WASHINGTON — President Trump is set to face his second impeachment trial in the U.S. Senate, with the House of Representatives charging him with inciting the insurrection at the Capitol building on January 6th.
While the impeachment process shares a lot of vocabulary with the criminal trials many of us are used to hearing about, that's where the similarities end.
The Verify team talked to the experts about the differences between an impeachment conviction and a criminal conviction.
"Impeachment is an entirely different process from the criminal process, even though it shares some of the words that describe the process," Peck says. "The impeachment process has no impact whatsoever on whether or not there is a criminal trial."
All of our experts agree the similarities stop at the vocabulary. They say there are two main differences to emphasize here: procedures and consequences. The Senate writes its own rules, but they cannot impose jail time, fines or the death penalty in an impeachment conviction.
The process for criminal trials in the United States are determined by the Constitution and U.S. Code. For impeachment trials, the Constitution allows the Senate to create their own rules.
"There are some very strict rules for a criminal trial," Dr. Graber explains, "there must be notice, right to an attorney, right to cross examine witnesses, right to call witnesses. These rules don't exist for impeachment. The Senate determines their own rules."
In President Trump's first Senate impeachment trial, there were no witnesses. That was a decision by the Senate. If they change their minds this time around, they can call witnesses for questioning.
Somin told us that the Senate votes on the trial rules, and can vote to change them at any time with a simple majority.
Another key difference is who decides to convict, and how.
In a normal criminal trial, Dr. Graber says, a jury must decide that a defendant is guilty beyond a reasonable doubt.
"In an ordinary criminal trial, the jury must be unanimous," Dr. Graber explains, "The Constitution requires reasonable doubt... the Constitution doesn't set any standard [for impeachment.] Senators determine for themselves what the burden of proof is."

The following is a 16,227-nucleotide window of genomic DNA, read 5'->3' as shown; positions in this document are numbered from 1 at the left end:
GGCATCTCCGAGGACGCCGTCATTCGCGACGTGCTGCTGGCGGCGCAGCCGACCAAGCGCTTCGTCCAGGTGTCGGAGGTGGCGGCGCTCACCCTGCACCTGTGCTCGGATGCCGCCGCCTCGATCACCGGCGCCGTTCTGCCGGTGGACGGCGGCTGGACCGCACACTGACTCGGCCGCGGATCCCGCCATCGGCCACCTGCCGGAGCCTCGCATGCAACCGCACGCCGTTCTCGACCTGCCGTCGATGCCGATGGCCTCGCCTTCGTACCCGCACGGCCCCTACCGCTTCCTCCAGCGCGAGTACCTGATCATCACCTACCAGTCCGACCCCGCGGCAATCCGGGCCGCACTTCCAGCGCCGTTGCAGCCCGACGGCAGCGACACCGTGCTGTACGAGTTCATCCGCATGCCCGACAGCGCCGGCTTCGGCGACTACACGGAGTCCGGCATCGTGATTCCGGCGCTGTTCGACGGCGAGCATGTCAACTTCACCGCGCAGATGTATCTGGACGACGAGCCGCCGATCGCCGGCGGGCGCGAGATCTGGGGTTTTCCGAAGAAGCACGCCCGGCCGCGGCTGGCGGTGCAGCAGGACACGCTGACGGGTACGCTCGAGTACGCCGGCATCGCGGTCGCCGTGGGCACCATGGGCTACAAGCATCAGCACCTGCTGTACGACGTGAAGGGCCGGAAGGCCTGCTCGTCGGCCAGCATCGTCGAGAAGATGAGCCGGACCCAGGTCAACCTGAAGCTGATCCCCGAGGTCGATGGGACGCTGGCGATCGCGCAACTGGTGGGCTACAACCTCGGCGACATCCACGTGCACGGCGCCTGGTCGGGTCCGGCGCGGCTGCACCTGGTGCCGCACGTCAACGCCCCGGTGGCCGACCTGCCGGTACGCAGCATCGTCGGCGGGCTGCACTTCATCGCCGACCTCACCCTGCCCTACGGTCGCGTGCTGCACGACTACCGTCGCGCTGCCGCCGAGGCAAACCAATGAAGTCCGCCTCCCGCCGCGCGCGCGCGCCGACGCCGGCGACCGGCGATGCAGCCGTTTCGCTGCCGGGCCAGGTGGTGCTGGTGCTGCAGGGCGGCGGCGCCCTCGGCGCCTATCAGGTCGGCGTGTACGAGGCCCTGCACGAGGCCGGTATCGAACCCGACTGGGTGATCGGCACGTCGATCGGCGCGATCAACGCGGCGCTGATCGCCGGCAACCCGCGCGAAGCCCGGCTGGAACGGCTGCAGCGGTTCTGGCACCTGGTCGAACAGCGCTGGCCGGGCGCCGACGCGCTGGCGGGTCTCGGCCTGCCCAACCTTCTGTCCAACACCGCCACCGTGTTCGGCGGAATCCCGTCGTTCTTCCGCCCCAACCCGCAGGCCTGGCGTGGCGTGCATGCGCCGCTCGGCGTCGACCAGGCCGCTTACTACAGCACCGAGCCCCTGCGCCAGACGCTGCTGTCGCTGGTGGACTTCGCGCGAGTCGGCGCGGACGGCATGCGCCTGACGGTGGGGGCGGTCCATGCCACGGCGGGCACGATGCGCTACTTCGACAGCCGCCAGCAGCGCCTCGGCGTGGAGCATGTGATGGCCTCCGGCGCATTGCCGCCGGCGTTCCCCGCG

Somin agreed telling us it's basically up to each individual senator to determine how much proof they need to hear to convict.
"If a senator thinks it has to be beyond a reasonable doubt, the senator can vote on that basis," he says. "If on the other hand, the senator thinks that even a small chance of the charges being true is enough to remove the president, or any other impeached official, then the senator can vote on that basis."
Our experts also agreed there is a level of politicization at play during an impeachment trial that is absent in a criminal trial. Senators do not have pure impartiality, while that is a requirement for a trial jury.
"Jurors are more or less randomly selected citizens. And they try hard to screen out anybody who has any connection to the defendant... so that the jurors will be as objective as possible," Somin says. "And of course, the senators, most of them are not objective at all."
Peck points out there are also potential consequences for the way that senators vote in an impeachment trial, while there are none for trial jurors.
"There are political considerations in how you vote and what it means for your future elections," Peck says. "It's essentially a political decision that you have to make that decides that you're removing a president from office. But at the same time, it's informed by the legal consequences of allowing that act to go unpunished."
"The founding fathers, I think to some degree, intended this to be a political process, and not a purely legal one," Somin explains, "Because it's not about punishing an individual for what they've done. It's rather removing a danger to the republic for their abuse of power or illegal conduct. And they thought that the senators would be well positioned to do that."
All of our experts told us that the Constitution allows for only two consequences for impeachment: removal from office, and a ban from holding future office if the Senate decides so.
The Senate can't impose jail time, fines or the death penalty in an impeachment conviction.
Dr. Graber explained that in a criminal trial, you must be convicted of something spelled out in the U.S. or state criminal code. Often this comes with a sentence specific to that crime. But a Senate impeachment trial does not follow criminal code.
"This trial results in either acquittal or convention," Peck says. "The conviction simply means that the person is removed from office, and potentially, if the senate also decides, becomes ineligible for future federal office."
"The Constitution says being impeached still leaves you open to a criminal trial," Dr. Graber says. "If impeachment was criminal, that would be impossible, because that is double jeopardy. So the Constitution itself acknowledges that an impeachment trial is not a criminal trial."
Article 1 Section 3 of the U.S. Constitution states that "the Party convicted shall nevertheless be liable and subject to Indictment, Trial, Judgment and Punishment, according to Law."
"A person can be impeached for bribery," Dr. Graber points out, "and then indicted and convicted for bribery. But they are separate events."
So we can Verify that an impeachment trial is a separate world from a criminal trial in the United States. An official can be removed from office and then criminally convicted of the same thing, but the Senate cannot impose criminal sentencing on them. That's left up to the courts.